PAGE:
• FileNet to be acquired – first thoughts: “Lee Roberts CEO (and ex IBM’er) will also do very well – but I am not sure I would be too happy if I were a FileNet customer, or for that matter a member of FileNet’s staff.”
  • IBM acquires nice customer list: “This is what analysts call a “customer acquisition”.”
  • Morning news: Block, drop, gobble, charge, crunch: “IBM buys software company FileNet for $1.6 billion, and papers everywhere remark on the “recent trend” of big companies gobbling up small companies — which is like remarking on the recent trend of panthers gobbling up gazelle.”
  • IBM Embraces BPM 2.0 Model: “IBM moved on a fast track to adopt the BPM 2.0 model with its proposed acquisition of FileNet.”
  • And lastly, advice for other ECM vendors from A World without FileNet: “Those who used FileNet as their model and who are working in the thin air of the enterprise market had better find some breathing apparatus because being sandwiched in the top of the market pyramid between Oracle, IBM and EMC will suck the air right out of your lungs.”

I also received a hilarious comment from someone I know at FileNet: “Back in the liberal ‘70s of my youth, working for Big Blue was your worst nightmare! What a long, strange trip it’s been and now I am one of them — wake me up!!”

IBM buys FileNet

I did not see this coming (thanks to Elizabeth at ebizQ for tipping me off). [Disclosure: FileNet is a customer, and I’m a shareholder. I still didn’t see it coming.]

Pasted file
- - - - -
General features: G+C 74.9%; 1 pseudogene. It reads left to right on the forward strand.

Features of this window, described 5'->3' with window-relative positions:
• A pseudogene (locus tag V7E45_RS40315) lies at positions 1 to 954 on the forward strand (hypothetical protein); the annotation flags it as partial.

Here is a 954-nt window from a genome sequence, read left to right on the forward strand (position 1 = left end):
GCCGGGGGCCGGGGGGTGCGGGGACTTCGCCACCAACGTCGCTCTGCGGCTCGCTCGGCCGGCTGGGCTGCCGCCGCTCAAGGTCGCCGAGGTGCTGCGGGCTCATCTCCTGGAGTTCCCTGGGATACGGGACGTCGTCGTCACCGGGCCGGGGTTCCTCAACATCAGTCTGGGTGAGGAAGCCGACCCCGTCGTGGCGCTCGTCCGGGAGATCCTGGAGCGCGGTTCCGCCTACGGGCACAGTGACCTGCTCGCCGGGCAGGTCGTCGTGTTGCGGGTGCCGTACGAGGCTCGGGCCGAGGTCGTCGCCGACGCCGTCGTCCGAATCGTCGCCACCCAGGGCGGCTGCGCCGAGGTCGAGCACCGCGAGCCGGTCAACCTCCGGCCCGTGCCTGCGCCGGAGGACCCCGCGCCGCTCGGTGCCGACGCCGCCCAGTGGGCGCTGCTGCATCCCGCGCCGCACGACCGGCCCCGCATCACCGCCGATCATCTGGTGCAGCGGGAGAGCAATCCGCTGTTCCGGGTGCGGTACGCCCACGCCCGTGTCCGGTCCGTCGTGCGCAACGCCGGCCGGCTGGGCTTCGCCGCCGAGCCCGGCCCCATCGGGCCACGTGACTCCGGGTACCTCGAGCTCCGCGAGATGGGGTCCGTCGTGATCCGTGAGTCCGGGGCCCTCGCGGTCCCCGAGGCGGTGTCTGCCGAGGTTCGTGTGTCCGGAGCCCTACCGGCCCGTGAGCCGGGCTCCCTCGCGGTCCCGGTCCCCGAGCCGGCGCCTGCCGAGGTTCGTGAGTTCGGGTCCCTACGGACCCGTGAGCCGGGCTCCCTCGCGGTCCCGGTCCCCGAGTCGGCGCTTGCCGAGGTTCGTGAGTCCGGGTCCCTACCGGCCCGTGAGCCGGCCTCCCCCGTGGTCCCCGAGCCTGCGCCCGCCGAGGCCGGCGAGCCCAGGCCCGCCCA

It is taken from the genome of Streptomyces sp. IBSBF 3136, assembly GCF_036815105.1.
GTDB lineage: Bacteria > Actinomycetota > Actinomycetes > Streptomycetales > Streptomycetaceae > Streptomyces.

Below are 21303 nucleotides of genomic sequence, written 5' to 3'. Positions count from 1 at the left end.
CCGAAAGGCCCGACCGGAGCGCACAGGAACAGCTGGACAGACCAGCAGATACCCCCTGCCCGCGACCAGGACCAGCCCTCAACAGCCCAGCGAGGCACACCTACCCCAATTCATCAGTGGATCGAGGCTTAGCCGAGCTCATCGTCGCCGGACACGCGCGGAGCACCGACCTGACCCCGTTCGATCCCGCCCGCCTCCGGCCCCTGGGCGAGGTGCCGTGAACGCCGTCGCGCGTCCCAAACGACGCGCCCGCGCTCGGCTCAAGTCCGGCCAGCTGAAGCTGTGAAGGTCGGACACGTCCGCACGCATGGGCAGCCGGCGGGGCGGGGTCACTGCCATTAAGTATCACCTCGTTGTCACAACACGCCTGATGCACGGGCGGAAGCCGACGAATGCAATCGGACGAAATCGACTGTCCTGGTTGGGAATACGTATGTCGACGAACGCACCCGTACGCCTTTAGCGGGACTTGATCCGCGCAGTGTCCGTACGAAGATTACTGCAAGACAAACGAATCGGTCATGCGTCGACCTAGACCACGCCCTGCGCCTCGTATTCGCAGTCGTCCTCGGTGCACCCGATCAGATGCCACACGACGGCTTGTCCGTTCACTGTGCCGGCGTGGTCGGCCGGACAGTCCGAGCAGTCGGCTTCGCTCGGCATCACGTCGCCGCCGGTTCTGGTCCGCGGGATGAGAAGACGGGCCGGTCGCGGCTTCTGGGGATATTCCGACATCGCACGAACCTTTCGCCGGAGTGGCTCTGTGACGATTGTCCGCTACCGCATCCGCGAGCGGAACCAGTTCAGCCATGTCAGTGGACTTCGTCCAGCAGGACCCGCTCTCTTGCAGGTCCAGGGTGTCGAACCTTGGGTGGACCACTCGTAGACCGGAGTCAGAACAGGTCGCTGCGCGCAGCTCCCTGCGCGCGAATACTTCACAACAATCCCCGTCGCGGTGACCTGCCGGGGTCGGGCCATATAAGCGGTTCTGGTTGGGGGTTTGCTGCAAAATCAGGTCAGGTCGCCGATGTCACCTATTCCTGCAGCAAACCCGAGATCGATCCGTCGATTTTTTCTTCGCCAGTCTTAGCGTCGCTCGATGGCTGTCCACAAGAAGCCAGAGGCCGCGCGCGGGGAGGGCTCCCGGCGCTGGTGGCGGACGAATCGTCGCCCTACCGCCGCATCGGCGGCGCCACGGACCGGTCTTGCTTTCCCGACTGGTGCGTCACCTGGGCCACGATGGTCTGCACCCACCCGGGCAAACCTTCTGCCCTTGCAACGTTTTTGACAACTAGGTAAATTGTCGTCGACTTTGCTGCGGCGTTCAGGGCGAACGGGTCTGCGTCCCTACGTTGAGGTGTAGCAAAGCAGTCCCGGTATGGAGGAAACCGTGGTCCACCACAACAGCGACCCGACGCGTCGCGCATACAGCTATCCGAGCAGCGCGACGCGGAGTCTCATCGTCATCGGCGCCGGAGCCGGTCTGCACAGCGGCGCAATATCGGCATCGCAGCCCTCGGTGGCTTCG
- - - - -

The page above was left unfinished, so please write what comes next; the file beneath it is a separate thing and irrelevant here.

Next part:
Back in 2000-01, when I worked for FileNet as their BPM evangelist, there were always rumours swirling around about someone bigger buying them out. Usually Oracle was named as the potential suitor, but never IBM as they were too directly competitive, particularly on the content management side. From FileNet’s press release (IBM doesn’t have one out yet as of 9am Eastern), the plan is to:

  • Combine FileNet’s operations with IBM’s Content Management business in the Information Management unit. Since this is the area where they compete most directly, I suspect that this means that FileNet’s content management could eventually be subsumed into IBM’s Content Manager product.
  • Integrate IBM’s BPM and Service Oriented Architecture technologies with the FileNet platform. This is an area where FileNet provides a quite different and possibly complementary product to IBM, so I think that FileNet’s BPM product could actually survive, get properly integrated with the IBM integration substructure, and become the product that it should have been years ago.

These are only my speculations as an outsider; I have no inside information and knew nothing of the transaction before it hit the wires this morning.

All in all, I’m still totally speechless.

Stats that never seem to go away

I’ve been watching statistics like this ever since I started in the BPM/document management field over 15 years ago, and they never seem to really go away. These ones were published by AIIM earlier this year: